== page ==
An important topic for us was to handle cigarette buts. A cigarette butt can take up to 14 years to degrade, and each cigarette can contaminate eight litres of groundwater when it is not properly taken care of. Logistics can solve this problem. We contacted several organizations in and around Paris to ensure that every single cigarettes would get recycled. But, in the end, we always received the same answer: you can collect the cigarettes buts yourself and then bring them to us. Another option was to pay for someone to come and collect them. Collect the cigarettes buts directly form the smokers and store them safely is not as easy at is sound: certain regulations, mainly from the venue, don’t allow to put cigarette buts into normal garbage bags. We provided our own “stations” to store them and to bring them after the festival to a proper recycling entity. As you can see we failed in having an attractive ashtray:
This is certainly not very appealing for smokers and it misses information on why it would be important to put the cigarette buts here and not somewhere else.
The metal pieces that you can see on the box were put to ensure that the cigarettes can be turned off before being in contact with paperboard. Not only did it lack attractiveness and practicability, but overall it could also have been dangerous. We recommend to use fire-resistant bags to collect the cigarette butts. Ideally you can easily close those bags, because we can assure you that the smell of old cigarettes is extremely unpleasant !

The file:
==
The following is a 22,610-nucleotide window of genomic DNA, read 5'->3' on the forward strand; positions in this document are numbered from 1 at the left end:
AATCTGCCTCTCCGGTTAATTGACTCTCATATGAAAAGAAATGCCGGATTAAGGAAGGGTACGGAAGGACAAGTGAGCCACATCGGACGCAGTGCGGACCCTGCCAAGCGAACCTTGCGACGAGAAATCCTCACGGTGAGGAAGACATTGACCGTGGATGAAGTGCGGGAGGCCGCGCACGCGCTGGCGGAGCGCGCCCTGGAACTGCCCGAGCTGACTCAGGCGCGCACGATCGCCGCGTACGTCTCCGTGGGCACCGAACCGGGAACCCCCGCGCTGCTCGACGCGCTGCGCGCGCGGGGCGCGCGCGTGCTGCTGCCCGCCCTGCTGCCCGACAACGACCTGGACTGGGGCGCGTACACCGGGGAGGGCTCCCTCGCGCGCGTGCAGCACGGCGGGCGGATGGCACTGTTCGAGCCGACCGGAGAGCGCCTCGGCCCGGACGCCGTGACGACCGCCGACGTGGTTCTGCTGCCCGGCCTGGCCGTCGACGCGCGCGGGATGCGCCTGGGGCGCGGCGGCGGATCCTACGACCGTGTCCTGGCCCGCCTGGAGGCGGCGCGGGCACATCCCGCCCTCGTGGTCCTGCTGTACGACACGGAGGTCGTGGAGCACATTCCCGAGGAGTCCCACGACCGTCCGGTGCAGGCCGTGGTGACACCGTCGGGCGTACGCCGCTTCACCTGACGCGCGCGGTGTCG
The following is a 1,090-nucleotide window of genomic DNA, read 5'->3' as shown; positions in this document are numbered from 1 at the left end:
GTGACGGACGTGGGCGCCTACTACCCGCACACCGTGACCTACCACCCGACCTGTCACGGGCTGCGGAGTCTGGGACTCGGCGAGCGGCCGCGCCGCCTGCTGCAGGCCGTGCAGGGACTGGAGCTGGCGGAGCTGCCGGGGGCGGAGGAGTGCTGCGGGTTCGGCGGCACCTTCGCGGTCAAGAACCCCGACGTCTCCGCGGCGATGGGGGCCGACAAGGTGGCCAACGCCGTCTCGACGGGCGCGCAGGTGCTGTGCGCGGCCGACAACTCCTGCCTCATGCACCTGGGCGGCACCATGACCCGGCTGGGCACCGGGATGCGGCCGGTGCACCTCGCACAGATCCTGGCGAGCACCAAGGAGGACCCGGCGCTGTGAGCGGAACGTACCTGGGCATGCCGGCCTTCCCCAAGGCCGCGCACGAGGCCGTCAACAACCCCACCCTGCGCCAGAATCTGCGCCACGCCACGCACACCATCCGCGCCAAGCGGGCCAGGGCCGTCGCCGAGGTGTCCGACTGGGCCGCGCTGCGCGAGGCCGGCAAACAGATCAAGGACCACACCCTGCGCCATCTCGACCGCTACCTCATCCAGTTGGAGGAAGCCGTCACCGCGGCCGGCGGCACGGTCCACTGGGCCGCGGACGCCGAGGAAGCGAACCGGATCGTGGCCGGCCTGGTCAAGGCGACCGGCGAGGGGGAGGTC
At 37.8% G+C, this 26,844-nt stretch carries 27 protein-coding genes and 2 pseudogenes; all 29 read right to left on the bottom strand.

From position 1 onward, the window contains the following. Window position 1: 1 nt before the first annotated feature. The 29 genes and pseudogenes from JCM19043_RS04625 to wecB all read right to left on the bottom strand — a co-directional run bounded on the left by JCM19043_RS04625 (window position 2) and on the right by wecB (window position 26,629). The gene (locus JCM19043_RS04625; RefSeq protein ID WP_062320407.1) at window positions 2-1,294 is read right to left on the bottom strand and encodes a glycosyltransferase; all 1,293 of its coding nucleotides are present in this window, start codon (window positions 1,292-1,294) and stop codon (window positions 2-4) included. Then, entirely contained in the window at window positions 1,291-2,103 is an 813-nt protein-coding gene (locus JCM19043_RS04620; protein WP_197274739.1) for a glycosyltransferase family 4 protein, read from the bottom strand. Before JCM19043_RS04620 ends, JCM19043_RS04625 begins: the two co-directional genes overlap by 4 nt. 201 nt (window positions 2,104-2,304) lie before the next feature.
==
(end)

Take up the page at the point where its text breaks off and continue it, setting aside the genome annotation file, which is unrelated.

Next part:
Most of the cigarettes ended up on the floor outside. It is important to communicate a lot about how the event handles cigarette remainings. Otherwise people are not accustomed and do throw them away as they would (unfortunately) normally do.
There are nevertheless great solutions on the market, with some costs to be installed. This is something that could be discussed with the venue, so that they install it permanently. Solutions in Paris are for example Greenminded or Eco Megot. As far as we know those solutions have already started spreading around Europe, and you can find them in other countries too, for example in the UK (Ballot Bin).
3. In a Nutshell
About the author:
Hello all! I am Janine and a community developer for Future of Waste. I am absolutely passionate about waste and I am living a Zero Waste Lifestyle. Now I started jumping into the adventure of a large scale Zero Waste project. I want to help to brush up the image we have about waste – it is a resource and not trash, so let’s be creative!
#zerowasty #mindfuladventurer #wasteissexy
Our website for more information: https://www.makesense.org/futureofwaste
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Credits for the home photo: Photo by Steve Johnson on Pexel